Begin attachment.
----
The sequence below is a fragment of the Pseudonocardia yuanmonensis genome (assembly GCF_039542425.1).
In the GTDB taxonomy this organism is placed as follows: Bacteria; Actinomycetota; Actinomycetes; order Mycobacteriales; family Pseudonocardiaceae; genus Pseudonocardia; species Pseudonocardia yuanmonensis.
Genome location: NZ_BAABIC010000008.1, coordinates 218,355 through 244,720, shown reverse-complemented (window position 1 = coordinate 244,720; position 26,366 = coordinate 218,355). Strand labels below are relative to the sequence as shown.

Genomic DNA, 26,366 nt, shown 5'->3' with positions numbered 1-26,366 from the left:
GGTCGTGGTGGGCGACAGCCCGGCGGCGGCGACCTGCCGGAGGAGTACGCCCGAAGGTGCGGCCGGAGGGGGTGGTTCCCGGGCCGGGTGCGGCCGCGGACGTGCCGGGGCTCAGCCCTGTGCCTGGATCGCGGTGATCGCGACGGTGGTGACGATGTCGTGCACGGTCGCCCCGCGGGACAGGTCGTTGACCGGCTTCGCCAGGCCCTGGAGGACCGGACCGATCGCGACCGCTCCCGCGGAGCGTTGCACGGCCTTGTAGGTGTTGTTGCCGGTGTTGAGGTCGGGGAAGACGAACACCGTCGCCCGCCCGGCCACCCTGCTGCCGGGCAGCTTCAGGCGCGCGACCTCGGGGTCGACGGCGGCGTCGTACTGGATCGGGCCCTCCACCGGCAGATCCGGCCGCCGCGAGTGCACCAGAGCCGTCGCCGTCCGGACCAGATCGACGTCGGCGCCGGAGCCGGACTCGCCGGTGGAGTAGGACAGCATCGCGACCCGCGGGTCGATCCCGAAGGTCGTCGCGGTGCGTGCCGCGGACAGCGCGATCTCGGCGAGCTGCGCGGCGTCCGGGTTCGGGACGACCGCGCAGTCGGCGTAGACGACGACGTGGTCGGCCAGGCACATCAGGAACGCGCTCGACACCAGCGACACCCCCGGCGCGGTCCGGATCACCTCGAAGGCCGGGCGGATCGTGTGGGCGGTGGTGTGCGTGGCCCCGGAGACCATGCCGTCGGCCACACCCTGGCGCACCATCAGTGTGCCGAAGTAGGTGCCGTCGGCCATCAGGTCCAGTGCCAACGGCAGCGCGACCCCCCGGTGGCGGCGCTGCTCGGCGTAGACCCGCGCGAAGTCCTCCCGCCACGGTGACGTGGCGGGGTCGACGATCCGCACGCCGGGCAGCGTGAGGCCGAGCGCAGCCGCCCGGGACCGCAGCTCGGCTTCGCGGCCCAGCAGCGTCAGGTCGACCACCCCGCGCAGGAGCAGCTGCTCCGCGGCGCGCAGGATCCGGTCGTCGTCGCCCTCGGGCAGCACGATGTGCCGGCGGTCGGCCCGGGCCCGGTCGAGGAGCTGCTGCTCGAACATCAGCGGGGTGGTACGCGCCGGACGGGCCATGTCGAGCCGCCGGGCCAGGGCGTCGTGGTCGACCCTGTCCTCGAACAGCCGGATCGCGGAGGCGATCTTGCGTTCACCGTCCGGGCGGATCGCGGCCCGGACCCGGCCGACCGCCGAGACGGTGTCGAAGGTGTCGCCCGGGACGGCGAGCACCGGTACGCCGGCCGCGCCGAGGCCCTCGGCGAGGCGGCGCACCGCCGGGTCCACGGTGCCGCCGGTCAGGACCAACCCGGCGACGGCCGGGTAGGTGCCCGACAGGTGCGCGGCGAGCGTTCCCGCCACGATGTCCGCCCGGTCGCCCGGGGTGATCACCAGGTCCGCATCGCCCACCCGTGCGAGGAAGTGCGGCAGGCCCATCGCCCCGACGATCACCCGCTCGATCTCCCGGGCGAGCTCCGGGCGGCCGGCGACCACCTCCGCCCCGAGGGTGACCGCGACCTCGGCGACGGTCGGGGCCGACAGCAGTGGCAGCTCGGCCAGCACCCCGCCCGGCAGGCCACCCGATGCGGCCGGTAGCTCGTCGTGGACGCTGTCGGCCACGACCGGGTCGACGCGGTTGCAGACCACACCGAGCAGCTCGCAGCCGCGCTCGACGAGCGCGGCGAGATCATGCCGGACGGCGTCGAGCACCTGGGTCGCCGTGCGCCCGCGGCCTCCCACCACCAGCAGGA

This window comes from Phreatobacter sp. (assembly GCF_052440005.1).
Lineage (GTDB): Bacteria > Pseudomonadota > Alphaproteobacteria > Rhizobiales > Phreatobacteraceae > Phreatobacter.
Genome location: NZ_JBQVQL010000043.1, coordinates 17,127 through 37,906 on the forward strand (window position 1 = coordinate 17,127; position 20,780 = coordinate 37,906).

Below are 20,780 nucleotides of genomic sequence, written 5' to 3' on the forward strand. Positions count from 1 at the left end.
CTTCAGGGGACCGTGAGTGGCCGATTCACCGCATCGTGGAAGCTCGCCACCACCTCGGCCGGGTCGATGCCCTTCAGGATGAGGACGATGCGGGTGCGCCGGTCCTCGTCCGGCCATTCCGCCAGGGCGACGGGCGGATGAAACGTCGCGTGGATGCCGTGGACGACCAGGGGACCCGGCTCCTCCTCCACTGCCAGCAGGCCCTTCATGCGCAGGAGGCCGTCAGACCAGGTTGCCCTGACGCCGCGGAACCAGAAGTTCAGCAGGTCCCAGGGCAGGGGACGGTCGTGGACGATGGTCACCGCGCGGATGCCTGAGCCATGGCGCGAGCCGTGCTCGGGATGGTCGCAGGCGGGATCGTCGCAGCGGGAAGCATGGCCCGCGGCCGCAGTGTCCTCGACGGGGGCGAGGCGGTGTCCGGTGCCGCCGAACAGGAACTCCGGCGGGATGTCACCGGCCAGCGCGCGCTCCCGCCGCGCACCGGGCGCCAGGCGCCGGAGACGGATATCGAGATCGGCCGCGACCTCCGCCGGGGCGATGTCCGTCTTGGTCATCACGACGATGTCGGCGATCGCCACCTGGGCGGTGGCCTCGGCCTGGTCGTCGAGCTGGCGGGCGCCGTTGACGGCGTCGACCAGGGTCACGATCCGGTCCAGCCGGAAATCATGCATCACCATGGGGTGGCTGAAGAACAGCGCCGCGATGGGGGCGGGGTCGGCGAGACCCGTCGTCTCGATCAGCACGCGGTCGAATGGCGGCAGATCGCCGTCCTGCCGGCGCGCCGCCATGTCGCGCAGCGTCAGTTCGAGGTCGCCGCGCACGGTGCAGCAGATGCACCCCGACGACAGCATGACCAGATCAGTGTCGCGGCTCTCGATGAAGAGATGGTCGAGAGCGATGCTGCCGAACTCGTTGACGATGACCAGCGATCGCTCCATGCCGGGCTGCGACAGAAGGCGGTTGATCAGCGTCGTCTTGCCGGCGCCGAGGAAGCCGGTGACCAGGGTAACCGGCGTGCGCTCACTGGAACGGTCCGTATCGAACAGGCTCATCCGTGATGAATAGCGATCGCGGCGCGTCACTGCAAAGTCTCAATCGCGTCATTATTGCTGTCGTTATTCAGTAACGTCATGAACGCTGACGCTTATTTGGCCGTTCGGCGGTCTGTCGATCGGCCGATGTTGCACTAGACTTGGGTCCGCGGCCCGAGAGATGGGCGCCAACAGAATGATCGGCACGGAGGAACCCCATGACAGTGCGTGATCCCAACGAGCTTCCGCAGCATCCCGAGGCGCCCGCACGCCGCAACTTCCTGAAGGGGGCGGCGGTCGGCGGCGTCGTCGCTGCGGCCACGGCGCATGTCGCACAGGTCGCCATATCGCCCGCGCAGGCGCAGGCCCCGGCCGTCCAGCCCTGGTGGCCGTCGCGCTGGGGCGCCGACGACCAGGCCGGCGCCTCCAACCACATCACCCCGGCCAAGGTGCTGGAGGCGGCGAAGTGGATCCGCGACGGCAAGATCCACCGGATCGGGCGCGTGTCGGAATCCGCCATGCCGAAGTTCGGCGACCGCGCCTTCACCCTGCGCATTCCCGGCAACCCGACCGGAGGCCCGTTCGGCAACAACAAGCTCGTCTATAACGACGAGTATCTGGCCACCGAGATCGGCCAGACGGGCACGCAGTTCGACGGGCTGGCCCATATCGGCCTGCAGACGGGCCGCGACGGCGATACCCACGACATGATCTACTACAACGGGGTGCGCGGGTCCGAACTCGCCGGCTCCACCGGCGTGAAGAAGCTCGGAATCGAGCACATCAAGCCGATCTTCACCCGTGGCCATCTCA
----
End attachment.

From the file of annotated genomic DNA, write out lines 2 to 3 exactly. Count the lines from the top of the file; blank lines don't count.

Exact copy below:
In the GTDB taxonomy this organism is placed as follows: Bacteria; Actinomycetota; Actinomycetes; order Mycobacteriales; family Pseudonocardiaceae; genus Pseudonocardia; species Pseudonocardia yuanmonensis.
Genome location: NZ_BAABIC010000008.1, coordinates 218,355 through 244,720, shown reverse-complemented (window position 1 = coordinate 244,720; position 26,366 = coordinate 218,355). Strand labels below are relative to the sequence as shown.